I still can’t bring myself to call trousers pants, but I’m sure it’s just a matter of time until I’m saying pants with the best of the Seattleites. Anyway, this pattern represents the first pair of adult trousers I’ve made and I was looking for something simple and casual. I’m in the middle of losing-baby-weight, so I definitely didn’t want anything too fitted.
When I saw the Moji trousers from Seamwork Magazine by Colette Patterns I figured these could be them. I wasn’t totally convinced the style was going to do much for me, but I gave them a go.
Firstly, I actually made a toile/muslin! It’s the first time I have and I wanted to do it for the experience of having made one as much as anything. Having said that, my muslin material was way lighter than my actual trouser fabric. I know that’s not the idea, but I had nothing even close. What do you do in that case? Buy some really cheap non-muslin fabric that’s about the right thickness? Not sure. The fabric was a black cotton mix jacquard from Joann and was 60% off in the sale. I wasn’t entirely sure which was the right side of the fabric actually, so I picked the side I liked and went with it. Now I’m thinking the other side might have been better as they slightly resemble pyjamas like this. Never mind, eh? Also, it’s so hard to photograph – the fabric is much more black and less shiny in real life, but there you are.
So, as with most of Seamwork’s patterns, the idea is that they only take 1-3 hours sewing time (3 hours for the Moji trousers) and actually this did run into about 3-4 hours sewing for me, so quite close. I was definitely glad I made a toile for two reasons: 1) I have quite a long waist to crotch measurement and often find RTW trousers exposing my backside, so I realised I needed to add a bit of height on here. I added an inch and hoped that wouldn’t affect the waist too much, but figured they were drawstring trousers anyway. Secondly, I did a terrible job of sewing the waistband on, but figured out what I did wrong (sewing from the wrong side, mostly) and it went much, much more smoothly in the final piece. I guess what wasn’t so good about the toile was that I cut a 16, they seemed a pretty nice loose fit, but because of the fabric thickness disparity (I guess) they turned out even bigger and looser in the final fabric. They’re definitely not unwearable, but they might be in a few weeks/months. Not to worry. All in all, I’m glad I made the toile and will try to match material better next time!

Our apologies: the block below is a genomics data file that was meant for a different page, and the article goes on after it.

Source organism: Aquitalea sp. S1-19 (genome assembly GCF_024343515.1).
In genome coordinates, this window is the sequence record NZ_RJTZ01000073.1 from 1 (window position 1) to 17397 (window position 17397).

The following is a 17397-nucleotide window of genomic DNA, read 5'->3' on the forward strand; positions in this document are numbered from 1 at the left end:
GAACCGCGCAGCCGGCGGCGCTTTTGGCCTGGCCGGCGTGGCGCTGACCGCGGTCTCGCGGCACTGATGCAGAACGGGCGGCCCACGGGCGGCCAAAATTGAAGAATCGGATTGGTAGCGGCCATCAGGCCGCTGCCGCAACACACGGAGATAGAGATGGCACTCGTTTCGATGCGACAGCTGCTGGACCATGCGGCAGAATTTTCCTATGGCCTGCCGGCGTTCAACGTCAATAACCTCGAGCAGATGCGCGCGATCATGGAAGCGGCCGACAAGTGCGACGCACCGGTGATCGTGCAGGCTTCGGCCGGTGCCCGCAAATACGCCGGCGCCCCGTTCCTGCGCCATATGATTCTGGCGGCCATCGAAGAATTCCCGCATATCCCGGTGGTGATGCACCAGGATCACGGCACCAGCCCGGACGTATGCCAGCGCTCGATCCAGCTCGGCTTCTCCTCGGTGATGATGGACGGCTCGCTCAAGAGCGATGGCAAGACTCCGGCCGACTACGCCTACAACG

The only other adjustment I made to the pattern was to take the hem up an extra inch. I was swithering between hem length and of course one length looked good with flats, another with heels, but, realistically, with a 10-month old, what am I likely to wear more? So I made them a little shorter for flats, but left enough that they still look decent with heels. I guess the model in the Seamwork magazine was 6ft tall looking at the length of those. I’m 5’7″, so not teeny tiny.
What else? Oh, I made two pockets where the material was at right angles to each other. That did make me laugh. So I took a picture before making a third pocket.
I confess I’m not 100% sold on the drawstring. I wonder if elastic waistbands are better for someone without any ab muscles to speak of. Having said that, I wore them all day today, and the drawstring held up (literally) much better than I thought it would.
So, overall, I sort of wish I’d made them inside-out, but… for construction and practice at trouser-making, it was a great experience and the instructions were very good, I thought. I would definitely whip these up again in a few months. Onwards and upwards! Bye!